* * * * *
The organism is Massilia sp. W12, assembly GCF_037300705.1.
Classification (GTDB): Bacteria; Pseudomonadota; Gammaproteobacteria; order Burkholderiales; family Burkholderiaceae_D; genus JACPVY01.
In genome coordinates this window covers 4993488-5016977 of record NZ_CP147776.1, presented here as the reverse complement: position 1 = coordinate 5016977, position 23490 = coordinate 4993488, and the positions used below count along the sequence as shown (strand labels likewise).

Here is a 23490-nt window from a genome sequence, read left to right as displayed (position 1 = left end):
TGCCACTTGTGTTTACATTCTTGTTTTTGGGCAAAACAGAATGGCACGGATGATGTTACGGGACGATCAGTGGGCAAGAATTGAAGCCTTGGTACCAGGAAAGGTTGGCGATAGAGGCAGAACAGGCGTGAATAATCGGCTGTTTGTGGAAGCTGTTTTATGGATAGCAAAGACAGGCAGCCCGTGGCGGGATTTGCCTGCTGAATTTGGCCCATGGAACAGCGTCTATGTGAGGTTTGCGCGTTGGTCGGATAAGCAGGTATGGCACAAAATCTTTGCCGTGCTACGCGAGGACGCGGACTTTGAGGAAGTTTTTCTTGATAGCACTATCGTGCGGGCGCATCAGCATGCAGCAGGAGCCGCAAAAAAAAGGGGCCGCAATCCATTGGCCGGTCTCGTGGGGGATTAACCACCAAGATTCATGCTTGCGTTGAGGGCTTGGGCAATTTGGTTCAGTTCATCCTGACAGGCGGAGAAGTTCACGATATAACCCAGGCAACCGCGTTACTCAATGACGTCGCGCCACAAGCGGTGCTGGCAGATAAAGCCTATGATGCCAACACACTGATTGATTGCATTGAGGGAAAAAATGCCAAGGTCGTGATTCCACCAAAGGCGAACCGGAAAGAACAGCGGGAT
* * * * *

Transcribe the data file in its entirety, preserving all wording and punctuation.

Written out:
The organism is Massilia sp. W12, assembly GCF_037300705.1.
Classification (GTDB): Bacteria; Pseudomonadota; Gammaproteobacteria; order Burkholderiales; family Burkholderiaceae_D; genus JACPVY01.
In genome coordinates this window covers 4993488-5016977 of record NZ_CP147776.1, presented here as the reverse complement: position 1 = coordinate 5016977, position 23490 = coordinate 4993488, and the positions used below count along the sequence as shown (strand labels likewise).

Here is a 23490-nt window from a genome sequence, read left to right as displayed (position 1 = left end):
TGCCACTTGTGTTTACATTCTTGTTTTTGGGCAAAACAGAATGGCACGGATGATGTTACGGGACGATCAGTGGGCAAGAATTGAAGCCTTGGTACCAGGAAAGGTTGGCGATAGAGGCAGAACAGGCGTGAATAATCGGCTGTTTGTGGAAGCTGTTTTATGGATAGCAAAGACAGGCAGCCCGTGGCGGGATTTGCCTGCTGAATTTGGCCCATGGAACAGCGTCTATGTGAGGTTTGCGCGTTGGTCGGATAAGCAGGTATGGCACAAAATCTTTGCCGTGCTACGCGAGGACGCGGACTTTGAGGAAGTTTTTCTTGATAGCACTATCGTGCGGGCGCATCAGCATGCAGCAGGAGCCGCAAAAAAAAGGGGCCGCAATCCATTGGCCGGTCTCGTGGGGGATTAACCACCAAGATTCATGCTTGCGTTGAGGGCTTGGGCAATTTGGTTCAGTTCATCCTGACAGGCGGAGAAGTTCACGATATAACCCAGGCAACCGCGTTACTCAATGACGTCGCGCCACAAGCGGTGCTGGCAGATAAAGCCTATGATGCCAACACACTGATTGATTGCATTGAGGGAAAAAATGCCAAGGTCGTGATTCCACCAAAGGCGAACCGGAAAGAACAGCGGGAT